The 1969 edition of the Itzulia Basque Country, then known as the Vuelta al País Vasco – the Tour of the Basque Country – is not only remembered for its rebirth, 35 years after the last edition won by Italy’s Gino Bartali in 1935, but also because it was the last success in the extraordinary career of another cycling legend, Jacques Anquetil.
Five Tours de France (1957, 1961, 1962, 1963, and 1964), two Giro d’Italia (1960 and 1964) and one Vuelta a España (1963), the UCI Hour Record in 1956, nine editions of the Grand Prix des Nations, the Gent-Wevelgem in Flanders Fields, Bordeaux-Paris and Liège-Bastogne-Liège: the palmarès of ‘Maître Jacques’ is one of the brightest and richest in cycling history. Born in Mont-Saint-Aignan, France, in 1934, Anquetil – also known as ‘Monsieur chrono’ – dominated the period between those two other incredible champions, Italian Fausto Coppi and Belgium’s Eddy Merckx.
The sunset of Anquetil, the sunrise of Merckx
As Jacques started the 1969 season he was aware it was the sunset of his career. The memory of the prestigious Trofeo Baracchi win the previous year, with Felice Gimondi, was already fading. In Paris-Nice he finished third in the general classification behind Merckx and fellow Frenchman Raymond Poulidor, but he suffered the humiliation of being caught – for the first time in 16 years – during the last short uphill time trial to Col d’Èze by The Cannibal. He then said to the press: “Nous sommes entrés dans l’ère Merckx”, “We are entering the Merckx era.”
Around one month after the Course au Soleil, Anquetil was one of only 39 riders ready to race the reborn Tour of the Basque Country thanks to the merging of two competitions: the Vuelta al País Vasco and the Bicicleta Eibarresa. Four teams showed up in Eibar on April 16th: the Spanish Kas and Fagor and the French Bic and Mercier. Despite his age, Jacques shared the role of favorite with two of his most fierce rivals, Poulidor and the Spaniard, Luis Ocaña.
The last win of ‘Maître Jacques’
The first stage to Vitoria (185km) went to Anquetil’s team-mate, the Briton, Michael Wright. As early as the second stage to Pamplona (after 203km) the general classification became a six-man game after the breakaway, with some of the favorites, arrived with more than seven minutes on the rest of the group. The winner and new leader was Spain’s Joaquin Galera, who finished ahead of his compatriots Gregorio San Miguel and Eduardo Castello. Anquetil was the only ‘foreigner’ in the lead group, crossing the line after Mariano Diaz and in front of Francisco Gabica, five seconds behind Galera.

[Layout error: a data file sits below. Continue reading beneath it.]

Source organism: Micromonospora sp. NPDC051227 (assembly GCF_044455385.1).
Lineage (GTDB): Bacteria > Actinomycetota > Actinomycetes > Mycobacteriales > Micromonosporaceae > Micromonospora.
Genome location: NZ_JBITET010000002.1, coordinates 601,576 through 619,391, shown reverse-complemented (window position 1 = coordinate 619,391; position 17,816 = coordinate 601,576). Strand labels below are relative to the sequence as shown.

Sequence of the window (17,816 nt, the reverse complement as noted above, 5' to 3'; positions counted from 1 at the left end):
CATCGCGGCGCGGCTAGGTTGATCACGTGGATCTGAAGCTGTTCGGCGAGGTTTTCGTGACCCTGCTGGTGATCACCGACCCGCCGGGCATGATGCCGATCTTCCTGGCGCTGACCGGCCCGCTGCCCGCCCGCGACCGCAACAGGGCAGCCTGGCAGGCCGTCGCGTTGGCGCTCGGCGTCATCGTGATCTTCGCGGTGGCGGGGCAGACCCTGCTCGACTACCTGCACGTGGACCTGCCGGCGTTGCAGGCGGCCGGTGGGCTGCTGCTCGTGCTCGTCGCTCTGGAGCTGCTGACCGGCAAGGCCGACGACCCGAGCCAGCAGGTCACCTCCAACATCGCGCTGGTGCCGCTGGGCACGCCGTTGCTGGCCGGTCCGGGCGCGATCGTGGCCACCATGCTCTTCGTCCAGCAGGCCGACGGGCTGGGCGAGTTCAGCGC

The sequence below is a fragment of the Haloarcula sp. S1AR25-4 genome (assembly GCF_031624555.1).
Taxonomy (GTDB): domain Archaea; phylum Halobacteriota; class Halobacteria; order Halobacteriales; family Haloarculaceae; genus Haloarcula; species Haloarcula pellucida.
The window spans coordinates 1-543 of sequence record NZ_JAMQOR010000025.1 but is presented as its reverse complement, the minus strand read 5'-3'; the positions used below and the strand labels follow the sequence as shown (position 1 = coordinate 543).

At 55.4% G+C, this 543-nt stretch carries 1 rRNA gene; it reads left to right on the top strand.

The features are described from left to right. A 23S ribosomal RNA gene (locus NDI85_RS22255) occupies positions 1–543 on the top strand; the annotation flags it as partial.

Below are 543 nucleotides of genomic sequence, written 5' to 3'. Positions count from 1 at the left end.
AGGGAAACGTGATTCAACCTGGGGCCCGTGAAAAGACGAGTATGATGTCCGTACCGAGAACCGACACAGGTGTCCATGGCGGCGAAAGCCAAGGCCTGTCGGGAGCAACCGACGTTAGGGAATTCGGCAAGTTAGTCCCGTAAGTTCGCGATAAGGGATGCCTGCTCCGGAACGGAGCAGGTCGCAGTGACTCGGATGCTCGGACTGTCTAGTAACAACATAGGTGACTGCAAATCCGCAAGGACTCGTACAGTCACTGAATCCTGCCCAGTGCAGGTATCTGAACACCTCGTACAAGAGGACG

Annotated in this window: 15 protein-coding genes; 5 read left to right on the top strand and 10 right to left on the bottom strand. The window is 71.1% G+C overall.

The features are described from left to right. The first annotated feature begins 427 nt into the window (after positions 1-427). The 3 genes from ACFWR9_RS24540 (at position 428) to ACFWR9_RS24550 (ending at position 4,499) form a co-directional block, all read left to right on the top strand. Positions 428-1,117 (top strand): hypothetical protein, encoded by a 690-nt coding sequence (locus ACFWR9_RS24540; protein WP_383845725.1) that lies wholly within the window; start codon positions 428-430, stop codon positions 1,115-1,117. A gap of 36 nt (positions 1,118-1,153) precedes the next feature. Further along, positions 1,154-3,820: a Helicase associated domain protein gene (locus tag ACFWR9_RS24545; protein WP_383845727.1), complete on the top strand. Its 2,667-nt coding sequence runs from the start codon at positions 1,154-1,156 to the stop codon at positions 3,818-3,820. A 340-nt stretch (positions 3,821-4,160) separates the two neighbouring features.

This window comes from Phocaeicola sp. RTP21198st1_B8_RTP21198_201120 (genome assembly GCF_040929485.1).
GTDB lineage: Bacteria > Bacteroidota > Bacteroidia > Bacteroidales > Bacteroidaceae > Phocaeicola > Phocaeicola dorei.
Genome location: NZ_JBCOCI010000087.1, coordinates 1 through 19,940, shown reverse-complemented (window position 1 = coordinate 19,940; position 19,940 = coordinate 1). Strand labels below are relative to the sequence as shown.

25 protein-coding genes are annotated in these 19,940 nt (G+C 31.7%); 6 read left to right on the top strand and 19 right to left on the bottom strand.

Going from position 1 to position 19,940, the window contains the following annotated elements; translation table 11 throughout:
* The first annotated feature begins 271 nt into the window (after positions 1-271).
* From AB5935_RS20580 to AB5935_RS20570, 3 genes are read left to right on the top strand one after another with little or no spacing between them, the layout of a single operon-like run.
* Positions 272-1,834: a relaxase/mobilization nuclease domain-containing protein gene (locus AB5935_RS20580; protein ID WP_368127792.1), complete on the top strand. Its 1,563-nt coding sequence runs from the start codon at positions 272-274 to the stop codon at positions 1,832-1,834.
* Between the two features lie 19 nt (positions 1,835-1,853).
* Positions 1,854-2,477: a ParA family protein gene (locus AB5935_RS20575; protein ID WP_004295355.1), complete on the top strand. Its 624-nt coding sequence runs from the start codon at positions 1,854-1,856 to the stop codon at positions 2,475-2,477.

Luis Ocaña partially recovered from the day’s big difference before winning the next day’s 171km third stage to San Sebastian. The next day the menu offered two half-stages: Anquetil earned the lead in the morning race to Gernika after 118km – won by the Frenchman Raymond Riotte after a powerful breakaway. And he protected the jersey in the afternoon with third place in the 43km individual time trial to Bilbao, which was won by Poulidor ahead of Ocaña. In the last stage, 171km to Eibar, won by the Spaniard Domingo Perurena, Jacques claimed 7th place in the group of the favorites.
Without stage victories, Jacques Anquetil won the 1969 edition of the race with a 32-second gap to Francisco Gabica, 40 seconds to Mariano Diaz. Ocana finished 6th at 3’59” and Poulidor in 7th at 4’08”. Of the 39 starters, 36 finished the 891km race. It was the final victory of one of cycling’s most ‘beautiful pedaling machines’.
His last race was on December 27, 1969, not in France but in Antwerp, Belgium – yet he didn’t get the attention he deserved. As the French sport newspaper L’Équipe wrote, he raced “to the great indifference of the media”. With some irony he then became correspondent for L’Équipe, he worked with Europe 1 and Antenne 2 channels, and was Race Director for Paris-Nice and Tour Méditerranéen. Anquetil was Sport Director of French national teams at UCI World Championships, and became a member of the Managing Committee of the Fédération Française de Cyclisme.
He spent the last part of his life in northern France, surrounded by nature, in a castle formerly owned by Guy de Maupassant at Le Domaine des Elfes, La Neuville-Chant-d’Oisel. The place is 17km far from Rouen, the city where he died from cancer, aged only 53.
After this last race in 1969, Jacques Anquetil rode the bike just three more times: during the Grand Prix des Gentlemen in Nice, with some friends in Normandy and with his daughter for her birthday.
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